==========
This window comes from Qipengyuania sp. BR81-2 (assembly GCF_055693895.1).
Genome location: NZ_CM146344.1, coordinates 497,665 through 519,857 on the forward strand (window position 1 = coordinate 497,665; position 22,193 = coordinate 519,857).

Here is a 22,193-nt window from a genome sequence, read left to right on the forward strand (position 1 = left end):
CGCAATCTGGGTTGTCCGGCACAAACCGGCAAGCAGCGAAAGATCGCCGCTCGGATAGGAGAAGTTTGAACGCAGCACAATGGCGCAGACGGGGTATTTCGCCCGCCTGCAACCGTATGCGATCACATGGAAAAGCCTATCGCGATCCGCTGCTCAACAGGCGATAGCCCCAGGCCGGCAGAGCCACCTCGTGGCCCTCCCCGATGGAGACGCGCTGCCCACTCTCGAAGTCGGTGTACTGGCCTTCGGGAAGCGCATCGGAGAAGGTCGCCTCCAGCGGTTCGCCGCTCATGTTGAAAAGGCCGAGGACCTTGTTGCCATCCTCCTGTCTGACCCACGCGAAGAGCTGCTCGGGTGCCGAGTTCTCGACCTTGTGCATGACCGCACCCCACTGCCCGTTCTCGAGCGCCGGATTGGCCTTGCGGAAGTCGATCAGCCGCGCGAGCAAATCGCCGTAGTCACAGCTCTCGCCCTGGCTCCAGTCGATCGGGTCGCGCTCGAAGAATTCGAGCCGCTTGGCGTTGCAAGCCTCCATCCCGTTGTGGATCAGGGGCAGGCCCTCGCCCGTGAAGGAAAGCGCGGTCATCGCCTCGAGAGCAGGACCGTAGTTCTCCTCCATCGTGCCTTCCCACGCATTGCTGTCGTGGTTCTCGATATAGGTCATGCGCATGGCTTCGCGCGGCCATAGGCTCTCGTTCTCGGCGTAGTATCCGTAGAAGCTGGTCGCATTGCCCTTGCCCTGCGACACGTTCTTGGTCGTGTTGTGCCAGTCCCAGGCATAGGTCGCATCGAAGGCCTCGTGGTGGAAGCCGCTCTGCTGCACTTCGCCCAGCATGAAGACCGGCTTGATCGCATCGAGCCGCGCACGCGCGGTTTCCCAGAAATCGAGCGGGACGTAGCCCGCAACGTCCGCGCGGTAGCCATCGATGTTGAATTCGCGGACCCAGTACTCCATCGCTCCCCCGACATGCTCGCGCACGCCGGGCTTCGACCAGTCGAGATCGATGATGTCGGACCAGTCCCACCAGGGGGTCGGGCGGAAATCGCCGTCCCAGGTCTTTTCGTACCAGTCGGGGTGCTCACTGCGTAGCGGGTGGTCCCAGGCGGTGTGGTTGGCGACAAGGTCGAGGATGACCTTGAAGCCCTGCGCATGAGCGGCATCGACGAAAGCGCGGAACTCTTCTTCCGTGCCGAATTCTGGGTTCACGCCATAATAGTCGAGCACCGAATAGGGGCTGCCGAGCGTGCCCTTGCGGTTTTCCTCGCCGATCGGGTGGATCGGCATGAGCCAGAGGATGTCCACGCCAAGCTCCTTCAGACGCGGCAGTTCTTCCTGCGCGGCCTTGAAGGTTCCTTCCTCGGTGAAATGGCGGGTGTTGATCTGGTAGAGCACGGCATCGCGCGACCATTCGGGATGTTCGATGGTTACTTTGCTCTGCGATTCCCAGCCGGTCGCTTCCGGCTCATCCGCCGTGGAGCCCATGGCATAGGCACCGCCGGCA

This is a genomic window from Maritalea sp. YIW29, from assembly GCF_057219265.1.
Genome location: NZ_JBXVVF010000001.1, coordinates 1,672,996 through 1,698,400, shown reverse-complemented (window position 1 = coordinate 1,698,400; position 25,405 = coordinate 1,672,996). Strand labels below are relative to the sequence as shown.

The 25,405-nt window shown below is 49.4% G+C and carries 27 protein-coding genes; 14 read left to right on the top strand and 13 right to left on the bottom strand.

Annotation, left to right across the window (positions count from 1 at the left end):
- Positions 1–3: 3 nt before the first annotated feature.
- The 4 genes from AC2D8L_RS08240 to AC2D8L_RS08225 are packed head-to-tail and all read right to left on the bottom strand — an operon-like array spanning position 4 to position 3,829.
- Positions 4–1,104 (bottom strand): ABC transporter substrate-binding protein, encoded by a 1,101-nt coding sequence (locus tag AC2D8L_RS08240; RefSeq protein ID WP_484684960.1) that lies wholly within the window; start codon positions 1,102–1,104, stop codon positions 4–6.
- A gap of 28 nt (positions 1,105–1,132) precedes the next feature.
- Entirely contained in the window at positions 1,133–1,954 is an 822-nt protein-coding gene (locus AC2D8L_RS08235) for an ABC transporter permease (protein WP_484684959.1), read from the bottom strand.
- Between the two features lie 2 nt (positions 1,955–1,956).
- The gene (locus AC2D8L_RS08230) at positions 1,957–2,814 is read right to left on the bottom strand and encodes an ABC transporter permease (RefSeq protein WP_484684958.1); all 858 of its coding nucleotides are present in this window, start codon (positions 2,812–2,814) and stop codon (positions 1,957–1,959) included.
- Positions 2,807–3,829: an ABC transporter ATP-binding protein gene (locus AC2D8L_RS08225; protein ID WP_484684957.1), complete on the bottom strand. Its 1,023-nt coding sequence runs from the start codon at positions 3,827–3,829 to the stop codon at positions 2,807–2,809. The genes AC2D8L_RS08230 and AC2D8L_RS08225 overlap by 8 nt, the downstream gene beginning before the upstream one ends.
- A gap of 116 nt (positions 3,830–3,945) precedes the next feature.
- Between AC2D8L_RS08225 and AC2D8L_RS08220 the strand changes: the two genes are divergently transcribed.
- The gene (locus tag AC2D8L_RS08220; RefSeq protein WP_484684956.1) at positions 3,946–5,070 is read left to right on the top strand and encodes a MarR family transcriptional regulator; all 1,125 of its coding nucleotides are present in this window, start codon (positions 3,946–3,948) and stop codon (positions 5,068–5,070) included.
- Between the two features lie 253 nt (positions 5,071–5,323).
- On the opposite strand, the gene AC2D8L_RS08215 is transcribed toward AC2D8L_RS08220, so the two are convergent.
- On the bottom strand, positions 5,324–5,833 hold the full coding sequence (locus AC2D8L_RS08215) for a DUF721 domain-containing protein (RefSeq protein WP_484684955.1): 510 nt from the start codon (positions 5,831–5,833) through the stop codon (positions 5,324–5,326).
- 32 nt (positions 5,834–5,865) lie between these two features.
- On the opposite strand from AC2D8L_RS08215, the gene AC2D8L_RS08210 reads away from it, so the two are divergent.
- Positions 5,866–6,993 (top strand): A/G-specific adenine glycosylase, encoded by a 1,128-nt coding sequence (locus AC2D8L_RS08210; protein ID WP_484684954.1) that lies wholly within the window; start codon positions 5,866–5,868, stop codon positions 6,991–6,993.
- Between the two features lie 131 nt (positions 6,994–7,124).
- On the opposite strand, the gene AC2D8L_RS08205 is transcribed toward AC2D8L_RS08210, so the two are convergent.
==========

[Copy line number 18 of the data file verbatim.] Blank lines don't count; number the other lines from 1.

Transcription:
- Between AC2D8L_RS08225 and AC2D8L_RS08220 the strand changes: the two genes are divergently transcribed.